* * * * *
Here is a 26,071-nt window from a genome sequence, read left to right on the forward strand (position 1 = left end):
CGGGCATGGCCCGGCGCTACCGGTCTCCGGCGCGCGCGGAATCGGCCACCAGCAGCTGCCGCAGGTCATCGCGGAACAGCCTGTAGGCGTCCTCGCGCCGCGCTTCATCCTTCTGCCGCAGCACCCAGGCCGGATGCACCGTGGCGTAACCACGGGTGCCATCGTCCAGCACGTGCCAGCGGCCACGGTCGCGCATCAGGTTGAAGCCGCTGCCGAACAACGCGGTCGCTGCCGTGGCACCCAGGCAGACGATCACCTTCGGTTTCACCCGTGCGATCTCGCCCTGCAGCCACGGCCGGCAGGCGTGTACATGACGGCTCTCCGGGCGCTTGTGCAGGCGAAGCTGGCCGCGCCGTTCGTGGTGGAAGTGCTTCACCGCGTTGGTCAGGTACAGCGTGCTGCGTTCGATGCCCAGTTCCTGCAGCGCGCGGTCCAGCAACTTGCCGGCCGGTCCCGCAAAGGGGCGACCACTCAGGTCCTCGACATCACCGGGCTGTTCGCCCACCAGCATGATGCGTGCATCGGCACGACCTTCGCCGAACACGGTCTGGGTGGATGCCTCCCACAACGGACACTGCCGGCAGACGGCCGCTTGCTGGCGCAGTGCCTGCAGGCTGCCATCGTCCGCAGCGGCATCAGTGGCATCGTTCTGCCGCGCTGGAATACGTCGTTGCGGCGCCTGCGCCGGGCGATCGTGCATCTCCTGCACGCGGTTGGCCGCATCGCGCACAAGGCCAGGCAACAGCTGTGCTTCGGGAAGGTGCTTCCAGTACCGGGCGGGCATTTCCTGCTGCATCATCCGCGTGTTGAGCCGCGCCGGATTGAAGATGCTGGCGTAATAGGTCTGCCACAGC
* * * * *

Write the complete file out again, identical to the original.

Here is a 26,071-nt window from a genome sequence, read left to right on the forward strand (position 1 = left end):
CGGGCATGGCCCGGCGCTACCGGTCTCCGGCGCGCGCGGAATCGGCCACCAGCAGCTGCCGCAGGTCATCGCGGAACAGCCTGTAGGCGTCCTCGCGCCGCGCTTCATCCTTCTGCCGCAGCACCCAGGCCGGATGCACCGTGGCGTAACCACGGGTGCCATCGTCCAGCACGTGCCAGCGGCCACGGTCGCGCATCAGGTTGAAGCCGCTGCCGAACAACGCGGTCGCTGCCGTGGCACCCAGGCAGACGATCACCTTCGGTTTCACCCGTGCGATCTCGCCCTGCAGCCACGGCCGGCAGGCGTGTACATGACGGCTCTCCGGGCGCTTGTGCAGGCGAAGCTGGCCGCGCCGTTCGTGGTGGAAGTGCTTCACCGCGTTGGTCAGGTACAGCGTGCTGCGTTCGATGCCCAGTTCCTGCAGCGCGCGGTCCAGCAACTTGCCGGCCGGTCCCGCAAAGGGGCGACCACTCAGGTCCTCGACATCACCGGGCTGTTCGCCCACCAGCATGATGCGTGCATCGGCACGACCTTCGCCGAACACGGTCTGGGTGGATGCCTCCCACAACGGACACTGCCGGCAGACGGCCGCTTGCTGGCGCAGTGCCTGCAGGCTGCCATCGTCCGCAGCGGCATCAGTGGCATCGTTCTGCCGCGCTGGAATACGTCGTTGCGGCGCCTGCGCCGGGCGATCGTGCATCTCCTGCACGCGGTTGGCCGCATCGCGCACAAGGCCAGGCAACAGCTGTGCTTCGGGAAGGTGCTTCCAGTACCGGGCGGGCATTTCCTGCTGCATCATCCGCGTGTTGAGCCGCGCCGGATTGAAGATGCTGGCGTAATAGGTCTGCCACAGC